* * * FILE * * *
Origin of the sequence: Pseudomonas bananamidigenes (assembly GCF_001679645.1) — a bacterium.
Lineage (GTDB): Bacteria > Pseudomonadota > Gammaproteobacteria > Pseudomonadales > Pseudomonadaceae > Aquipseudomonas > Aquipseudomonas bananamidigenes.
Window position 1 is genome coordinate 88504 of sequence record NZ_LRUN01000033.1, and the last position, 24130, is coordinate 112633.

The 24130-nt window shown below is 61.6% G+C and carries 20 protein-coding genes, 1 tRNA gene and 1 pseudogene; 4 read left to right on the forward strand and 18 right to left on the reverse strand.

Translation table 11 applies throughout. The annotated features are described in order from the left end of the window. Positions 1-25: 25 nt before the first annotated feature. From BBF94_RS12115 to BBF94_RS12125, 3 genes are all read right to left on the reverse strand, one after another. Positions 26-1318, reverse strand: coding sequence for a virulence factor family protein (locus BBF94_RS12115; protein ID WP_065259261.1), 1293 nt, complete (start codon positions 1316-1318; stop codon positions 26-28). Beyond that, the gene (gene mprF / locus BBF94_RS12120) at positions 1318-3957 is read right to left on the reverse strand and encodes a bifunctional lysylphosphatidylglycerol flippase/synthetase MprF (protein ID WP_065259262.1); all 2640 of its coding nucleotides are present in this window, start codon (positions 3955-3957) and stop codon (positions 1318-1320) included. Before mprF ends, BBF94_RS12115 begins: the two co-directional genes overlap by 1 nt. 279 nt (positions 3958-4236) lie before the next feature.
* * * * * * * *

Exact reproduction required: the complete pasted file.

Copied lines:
Origin of the sequence: Pseudomonas bananamidigenes (assembly GCF_001679645.1) — a bacterium.
Lineage (GTDB): Bacteria > Pseudomonadota > Gammaproteobacteria > Pseudomonadales > Pseudomonadaceae > Aquipseudomonas > Aquipseudomonas bananamidigenes.
Window position 1 is genome coordinate 88504 of sequence record NZ_LRUN01000033.1, and the last position, 24130, is coordinate 112633.

The 24130-nt window shown below is 61.6% G+C and carries 20 protein-coding genes, 1 tRNA gene and 1 pseudogene; 4 read left to right on the forward strand and 18 right to left on the reverse strand.

Translation table 11 applies throughout. The annotated features are described in order from the left end of the window. Positions 1-25: 25 nt before the first annotated feature. From BBF94_RS12115 to BBF94_RS12125, 3 genes are all read right to left on the reverse strand, one after another. Positions 26-1318, reverse strand: coding sequence for a virulence factor family protein (locus BBF94_RS12115; protein ID WP_065259261.1), 1293 nt, complete (start codon positions 1316-1318; stop codon positions 26-28). Beyond that, the gene (gene mprF / locus BBF94_RS12120) at positions 1318-3957 is read right to left on the reverse strand and encodes a bifunctional lysylphosphatidylglycerol flippase/synthetase MprF (protein ID WP_065259262.1); all 2640 of its coding nucleotides are present in this window, start codon (positions 3955-3957) and stop codon (positions 1318-1320) included. Before mprF ends, BBF94_RS12115 begins: the two co-directional genes overlap by 1 nt. 279 nt (positions 3958-4236) lie before the next feature.